2014 BMW 328d xDrive Wagon Long-Term Update 5
On heated steering, driveline dilemmas, and the requisite fuel economy report
Living in L.A. can make you forget that weather exists. As I traveled north for the holidays, I was reminded that temperatures can fall below 60 degrees (eek!) and that occasionally water will simply fall from the sky. I think they call it "rain."
Perplexed by these phenomena, I remembered that my 328d has a Cold Weather package that includes heated seats (front and rear) and steering wheel. They work excellently. The button for the heated wheel hides on the left side of the steering column, below the column adjustment lever. The wheel doesn't seem to get warm enough to travel through gloves, but it does feel pleasant on my hands. It's such that in real cold weather you don't want to take your hands off the wheel. So it promotes better driving habits, too.
While I sat in traffic while returning to wonderfully weather-less L.A., I began to think, as one does, about drivetrain. All 3 Series wagons come with standard all-wheel drive, but I haven't found a benefit to the system because of where I live. People in colder climates will surely appreciate the powered front axle, but I can't help but wonder about the potential improvements of removing it. For example, the 328d would be lighter, which would improve acceleration, handling, and fuel economy. It would also make the car more nimble at lower speeds, as rear-drive 3 Series have a 1.3-foot smaller turning circle than their all-wheel-drive counterparts. Granted, you'd need proper tires for snowy weather. But considering that our all-wheel-drive 328d came equipped with summer tires (part of the M Sport package), we'd have to buy them anyway.
Of course making all-wheel drive optional could complicate the logistics train from factory to dealer and might ultimately increase overall cost. But it would be nice. And while we're making driveline modifications, let's throw in the M3's twin-turbo I-6 while we're at it, OK?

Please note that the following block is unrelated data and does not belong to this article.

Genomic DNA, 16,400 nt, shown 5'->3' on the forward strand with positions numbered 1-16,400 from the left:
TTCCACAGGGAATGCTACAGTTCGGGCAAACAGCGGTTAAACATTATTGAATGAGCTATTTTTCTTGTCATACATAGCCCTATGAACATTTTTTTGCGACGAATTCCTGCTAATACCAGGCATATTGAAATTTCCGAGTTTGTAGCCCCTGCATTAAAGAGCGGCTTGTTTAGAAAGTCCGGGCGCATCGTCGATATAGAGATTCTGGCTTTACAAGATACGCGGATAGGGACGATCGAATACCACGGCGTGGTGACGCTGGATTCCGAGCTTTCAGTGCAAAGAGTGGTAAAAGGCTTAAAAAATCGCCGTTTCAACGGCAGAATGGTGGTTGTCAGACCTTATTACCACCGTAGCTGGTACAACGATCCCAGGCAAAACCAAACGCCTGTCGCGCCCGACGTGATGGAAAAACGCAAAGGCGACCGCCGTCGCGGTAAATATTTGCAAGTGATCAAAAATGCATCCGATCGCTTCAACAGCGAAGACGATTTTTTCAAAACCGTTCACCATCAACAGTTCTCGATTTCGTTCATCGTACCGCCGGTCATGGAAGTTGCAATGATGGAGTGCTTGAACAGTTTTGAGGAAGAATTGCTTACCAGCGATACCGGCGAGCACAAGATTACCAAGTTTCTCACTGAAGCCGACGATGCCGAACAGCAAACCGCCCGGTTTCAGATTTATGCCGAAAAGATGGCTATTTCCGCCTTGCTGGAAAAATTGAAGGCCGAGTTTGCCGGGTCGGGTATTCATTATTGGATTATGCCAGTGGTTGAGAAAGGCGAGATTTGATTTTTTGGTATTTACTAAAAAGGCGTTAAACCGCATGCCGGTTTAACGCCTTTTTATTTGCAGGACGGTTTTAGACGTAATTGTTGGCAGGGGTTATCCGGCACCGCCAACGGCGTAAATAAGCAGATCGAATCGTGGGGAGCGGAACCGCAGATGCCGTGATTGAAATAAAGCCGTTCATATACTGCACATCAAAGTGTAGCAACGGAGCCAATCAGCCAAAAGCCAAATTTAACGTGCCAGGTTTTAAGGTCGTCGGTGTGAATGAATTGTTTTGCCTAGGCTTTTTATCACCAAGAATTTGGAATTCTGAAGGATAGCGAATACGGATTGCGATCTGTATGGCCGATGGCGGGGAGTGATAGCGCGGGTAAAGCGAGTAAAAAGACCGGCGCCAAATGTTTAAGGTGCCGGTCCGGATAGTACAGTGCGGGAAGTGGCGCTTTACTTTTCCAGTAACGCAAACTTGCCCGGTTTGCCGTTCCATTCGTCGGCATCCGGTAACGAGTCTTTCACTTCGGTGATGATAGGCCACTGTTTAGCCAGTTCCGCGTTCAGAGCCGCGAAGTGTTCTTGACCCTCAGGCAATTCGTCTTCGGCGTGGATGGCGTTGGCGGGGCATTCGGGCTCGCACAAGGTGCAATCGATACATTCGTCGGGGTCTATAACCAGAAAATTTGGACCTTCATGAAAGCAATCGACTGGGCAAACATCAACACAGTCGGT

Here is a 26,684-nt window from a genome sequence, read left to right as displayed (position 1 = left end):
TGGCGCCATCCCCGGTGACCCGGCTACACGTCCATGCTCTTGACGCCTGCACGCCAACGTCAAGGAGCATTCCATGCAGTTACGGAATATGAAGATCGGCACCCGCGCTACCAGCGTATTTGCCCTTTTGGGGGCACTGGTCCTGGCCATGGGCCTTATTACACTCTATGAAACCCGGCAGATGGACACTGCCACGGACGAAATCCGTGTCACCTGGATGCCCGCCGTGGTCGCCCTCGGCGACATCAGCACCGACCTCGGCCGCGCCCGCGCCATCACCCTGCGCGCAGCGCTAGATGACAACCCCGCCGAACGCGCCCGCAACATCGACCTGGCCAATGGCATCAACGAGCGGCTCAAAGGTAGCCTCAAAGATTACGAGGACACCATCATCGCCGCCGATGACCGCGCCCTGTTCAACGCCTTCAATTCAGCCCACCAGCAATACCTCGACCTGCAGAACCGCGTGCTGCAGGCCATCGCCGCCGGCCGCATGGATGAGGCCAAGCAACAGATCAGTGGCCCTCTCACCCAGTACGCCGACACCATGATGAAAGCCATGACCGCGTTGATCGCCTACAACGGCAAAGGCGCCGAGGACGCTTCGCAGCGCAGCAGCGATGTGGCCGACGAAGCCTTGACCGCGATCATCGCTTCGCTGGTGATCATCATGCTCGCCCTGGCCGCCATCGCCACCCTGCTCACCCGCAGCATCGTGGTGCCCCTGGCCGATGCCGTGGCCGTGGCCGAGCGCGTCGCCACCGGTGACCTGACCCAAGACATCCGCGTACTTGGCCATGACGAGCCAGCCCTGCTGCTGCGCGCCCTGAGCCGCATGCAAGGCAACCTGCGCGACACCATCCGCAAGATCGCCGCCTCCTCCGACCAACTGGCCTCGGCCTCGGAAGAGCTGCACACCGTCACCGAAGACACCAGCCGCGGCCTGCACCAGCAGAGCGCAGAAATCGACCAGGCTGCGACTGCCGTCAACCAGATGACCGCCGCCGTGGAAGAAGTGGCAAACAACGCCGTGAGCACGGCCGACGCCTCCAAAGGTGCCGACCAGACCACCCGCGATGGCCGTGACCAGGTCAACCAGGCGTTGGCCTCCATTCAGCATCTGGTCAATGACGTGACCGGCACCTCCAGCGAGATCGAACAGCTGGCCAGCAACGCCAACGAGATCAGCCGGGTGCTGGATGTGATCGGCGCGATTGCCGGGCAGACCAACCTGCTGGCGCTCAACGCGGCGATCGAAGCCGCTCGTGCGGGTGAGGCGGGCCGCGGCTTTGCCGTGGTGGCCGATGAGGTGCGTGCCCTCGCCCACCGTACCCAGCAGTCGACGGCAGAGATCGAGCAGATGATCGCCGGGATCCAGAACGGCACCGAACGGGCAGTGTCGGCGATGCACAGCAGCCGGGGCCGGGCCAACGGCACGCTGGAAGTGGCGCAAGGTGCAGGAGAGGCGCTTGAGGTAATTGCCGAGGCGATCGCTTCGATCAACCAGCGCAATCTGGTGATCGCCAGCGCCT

Fuel Consumption UpdateWith nearly 17,000 miles showing on the 328d's odometer, now is a good time to jump into the massive spreadsheet of observed fuel consumption we maintain for each long-term vehicle. Get your calculators and pocket protectors warmed up because this one's going to be fun.
Looking at the 328d's overall consumption trends, it's easy to see when it's been in the city and when it's been on the freeway. Slow stop-and-go driving obviously consumes more fuel, and in the case of the 328d, it seems to settle in the low-30-mpg range. Get on a long stretch of freeway, though, and consumption improves to north of 40 mpg.
This difference is appreciable when you're staring at the predictive range in the instrument cluster. Around town, the 328d tends to go just under 400 miles before most staffers fill it up. But on the freeway, range can exceed 600 miles.
Covering that distance on one tank doesn't happen often, but it's quite impressive when it does. The 328d's best-recorded consumption was a whopping 52.9 mpg over 617.2 miles. It hasn't repeated that since.
Predictably, the 328d gets the worst fuel economy when it's loaded with camera gear and chasing sports cars up mountains for video shoots. In that case, fuel consumption drops to the mid- to high-20-mpg range, and the frequency of those shoots has brought down our 328d's fuel-economy average.
Overall, the 328d is consuming far less fuel than our gas-powered 2012 BMW 328i long-termer, which weighed nearly 500 pounds less. Even better, we're paying less in the process, as diesel is less expensive than the premium fuel that car required.
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